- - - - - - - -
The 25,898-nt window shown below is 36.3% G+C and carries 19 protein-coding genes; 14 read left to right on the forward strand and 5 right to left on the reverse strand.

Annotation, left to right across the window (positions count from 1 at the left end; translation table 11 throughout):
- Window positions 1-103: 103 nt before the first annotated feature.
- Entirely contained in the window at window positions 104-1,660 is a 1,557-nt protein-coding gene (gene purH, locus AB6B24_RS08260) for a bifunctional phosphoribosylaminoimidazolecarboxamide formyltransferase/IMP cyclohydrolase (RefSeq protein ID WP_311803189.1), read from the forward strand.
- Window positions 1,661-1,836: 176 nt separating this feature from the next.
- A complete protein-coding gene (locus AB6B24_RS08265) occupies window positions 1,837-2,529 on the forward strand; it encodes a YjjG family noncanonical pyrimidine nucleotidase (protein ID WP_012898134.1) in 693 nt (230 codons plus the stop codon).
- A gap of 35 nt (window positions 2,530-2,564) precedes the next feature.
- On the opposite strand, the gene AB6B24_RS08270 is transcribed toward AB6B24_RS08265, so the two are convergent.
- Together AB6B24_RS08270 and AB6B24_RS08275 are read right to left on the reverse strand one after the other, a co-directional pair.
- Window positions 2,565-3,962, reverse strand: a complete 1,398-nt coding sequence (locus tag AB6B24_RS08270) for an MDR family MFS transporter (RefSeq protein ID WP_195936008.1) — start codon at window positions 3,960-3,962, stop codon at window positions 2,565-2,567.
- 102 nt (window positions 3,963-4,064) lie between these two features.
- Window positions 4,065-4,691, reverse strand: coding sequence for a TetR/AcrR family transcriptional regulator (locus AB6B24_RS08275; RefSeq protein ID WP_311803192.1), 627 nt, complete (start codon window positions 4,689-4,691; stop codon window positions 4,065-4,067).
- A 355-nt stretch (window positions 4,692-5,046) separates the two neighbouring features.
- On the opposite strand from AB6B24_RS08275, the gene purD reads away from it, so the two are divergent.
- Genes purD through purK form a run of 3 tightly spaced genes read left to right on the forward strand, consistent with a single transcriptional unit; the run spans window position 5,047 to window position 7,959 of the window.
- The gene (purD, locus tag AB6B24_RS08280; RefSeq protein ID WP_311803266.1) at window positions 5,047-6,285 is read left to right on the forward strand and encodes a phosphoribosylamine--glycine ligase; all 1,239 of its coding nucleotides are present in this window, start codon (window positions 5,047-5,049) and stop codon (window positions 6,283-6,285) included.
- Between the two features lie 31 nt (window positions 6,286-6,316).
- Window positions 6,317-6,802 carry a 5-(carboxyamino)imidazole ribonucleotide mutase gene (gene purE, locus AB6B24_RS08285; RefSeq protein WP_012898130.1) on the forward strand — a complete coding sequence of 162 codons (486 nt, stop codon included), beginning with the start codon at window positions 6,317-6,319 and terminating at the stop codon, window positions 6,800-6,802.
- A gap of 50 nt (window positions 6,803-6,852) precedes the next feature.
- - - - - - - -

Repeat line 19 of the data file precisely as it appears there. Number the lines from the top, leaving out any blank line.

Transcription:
- A gap of 50 nt (window positions 6,803-6,852) precedes the next feature.